2014 年 33 巻 1 号 p. 10-12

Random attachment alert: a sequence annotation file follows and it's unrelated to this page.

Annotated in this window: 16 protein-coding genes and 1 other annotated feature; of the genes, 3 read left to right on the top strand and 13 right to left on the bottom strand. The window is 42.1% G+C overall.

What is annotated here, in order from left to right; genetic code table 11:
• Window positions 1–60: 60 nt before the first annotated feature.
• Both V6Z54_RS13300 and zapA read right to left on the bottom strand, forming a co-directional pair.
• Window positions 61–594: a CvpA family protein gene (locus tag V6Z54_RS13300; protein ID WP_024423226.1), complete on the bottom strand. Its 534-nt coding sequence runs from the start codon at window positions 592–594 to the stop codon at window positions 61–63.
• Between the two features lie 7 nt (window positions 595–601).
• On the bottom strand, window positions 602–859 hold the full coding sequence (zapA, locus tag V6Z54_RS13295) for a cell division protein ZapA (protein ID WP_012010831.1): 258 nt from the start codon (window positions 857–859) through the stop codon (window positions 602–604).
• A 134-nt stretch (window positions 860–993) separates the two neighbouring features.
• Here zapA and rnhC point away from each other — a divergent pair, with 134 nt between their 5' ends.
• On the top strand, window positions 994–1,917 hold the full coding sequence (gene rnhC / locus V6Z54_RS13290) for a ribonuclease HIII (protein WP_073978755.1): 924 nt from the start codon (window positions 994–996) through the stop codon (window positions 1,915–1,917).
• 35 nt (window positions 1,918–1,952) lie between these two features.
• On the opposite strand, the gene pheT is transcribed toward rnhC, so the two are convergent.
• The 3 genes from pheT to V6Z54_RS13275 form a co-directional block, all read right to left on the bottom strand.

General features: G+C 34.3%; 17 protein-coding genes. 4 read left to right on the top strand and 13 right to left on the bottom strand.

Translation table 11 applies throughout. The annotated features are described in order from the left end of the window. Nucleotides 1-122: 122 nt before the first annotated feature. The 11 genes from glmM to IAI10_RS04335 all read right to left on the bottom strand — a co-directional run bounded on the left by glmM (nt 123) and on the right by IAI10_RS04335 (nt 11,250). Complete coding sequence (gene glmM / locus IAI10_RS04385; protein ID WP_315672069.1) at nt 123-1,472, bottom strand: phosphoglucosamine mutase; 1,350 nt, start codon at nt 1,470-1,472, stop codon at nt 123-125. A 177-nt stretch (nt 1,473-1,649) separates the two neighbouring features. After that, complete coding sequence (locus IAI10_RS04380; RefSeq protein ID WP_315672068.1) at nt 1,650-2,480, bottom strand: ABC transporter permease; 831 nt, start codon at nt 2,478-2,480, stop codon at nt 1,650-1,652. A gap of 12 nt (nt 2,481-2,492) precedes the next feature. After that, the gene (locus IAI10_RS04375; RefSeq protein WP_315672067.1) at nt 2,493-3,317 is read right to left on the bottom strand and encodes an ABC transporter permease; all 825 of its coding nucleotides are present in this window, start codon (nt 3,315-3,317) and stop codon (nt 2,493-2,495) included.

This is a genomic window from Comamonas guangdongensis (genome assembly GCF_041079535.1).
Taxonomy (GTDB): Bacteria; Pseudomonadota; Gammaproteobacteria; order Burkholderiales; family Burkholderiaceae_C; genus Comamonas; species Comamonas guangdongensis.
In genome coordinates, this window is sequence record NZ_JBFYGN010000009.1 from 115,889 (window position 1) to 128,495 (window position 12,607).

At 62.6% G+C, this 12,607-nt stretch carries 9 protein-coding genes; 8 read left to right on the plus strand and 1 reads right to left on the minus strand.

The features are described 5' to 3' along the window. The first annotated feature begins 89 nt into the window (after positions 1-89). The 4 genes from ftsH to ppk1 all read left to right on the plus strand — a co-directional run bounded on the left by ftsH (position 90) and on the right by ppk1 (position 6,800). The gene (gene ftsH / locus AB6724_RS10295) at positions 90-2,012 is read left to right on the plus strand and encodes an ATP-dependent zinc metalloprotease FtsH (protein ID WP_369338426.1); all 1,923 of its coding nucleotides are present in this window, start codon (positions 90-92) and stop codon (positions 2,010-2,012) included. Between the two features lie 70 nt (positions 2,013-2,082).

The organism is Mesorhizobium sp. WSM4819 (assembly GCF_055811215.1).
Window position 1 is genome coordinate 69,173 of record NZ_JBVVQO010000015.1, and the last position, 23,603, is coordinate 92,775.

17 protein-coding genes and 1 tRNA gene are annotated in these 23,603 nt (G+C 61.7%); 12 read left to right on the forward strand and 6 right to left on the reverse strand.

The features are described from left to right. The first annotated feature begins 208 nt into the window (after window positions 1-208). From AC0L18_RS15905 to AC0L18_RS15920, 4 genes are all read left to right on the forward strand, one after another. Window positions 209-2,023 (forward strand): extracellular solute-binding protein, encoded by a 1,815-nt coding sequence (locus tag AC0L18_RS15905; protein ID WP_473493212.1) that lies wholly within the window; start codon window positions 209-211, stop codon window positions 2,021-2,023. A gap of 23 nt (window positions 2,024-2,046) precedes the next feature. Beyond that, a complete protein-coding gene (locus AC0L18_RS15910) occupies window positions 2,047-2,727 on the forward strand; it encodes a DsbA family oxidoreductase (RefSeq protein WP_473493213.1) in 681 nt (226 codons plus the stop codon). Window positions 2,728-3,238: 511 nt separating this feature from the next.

Pulmonary aspiration of gastric contents during induction of anesthesia is a serious complication. A 61-year-old male who had previously undergone esophagectomy, was scheduled resection of hypopharyngeal tumor under endoscopy. He was directed to abstain from food 16 hours and clear liquids 4 hours, respectively, before entering the operating room. Just after loss of consciousness on injection of propofol, the patient coughed before bag-mask ventilation, and administration of a volatile anesthetic and a neuromuscular blocking drug. As pulmonary aspiration was suspected, tracheal intubation was performed at once without the use of a neuromuscular blocking drug. Just after tracheal intubation, a large volume of brownish liquid was discharged through the tracheal tube with cough reflex, and the liquid was immediately removed. Arterial blood gas analysis showed hypercapnia without hypoxia. After operation, the patient was not extubated and aminophylline was administered, because hypercapnia persisted postoperatively. Because PaCO2 gradually decreased to normal range after administration of aminophylline, the patient was extubated 18 hours after induction of anesthesia. In conclusion, a patient with a past history of esophagectomy is likely to be at high risk of pulmonary aspiration during induction of anesthesia irrespective of 16 hour-preoperative fasting.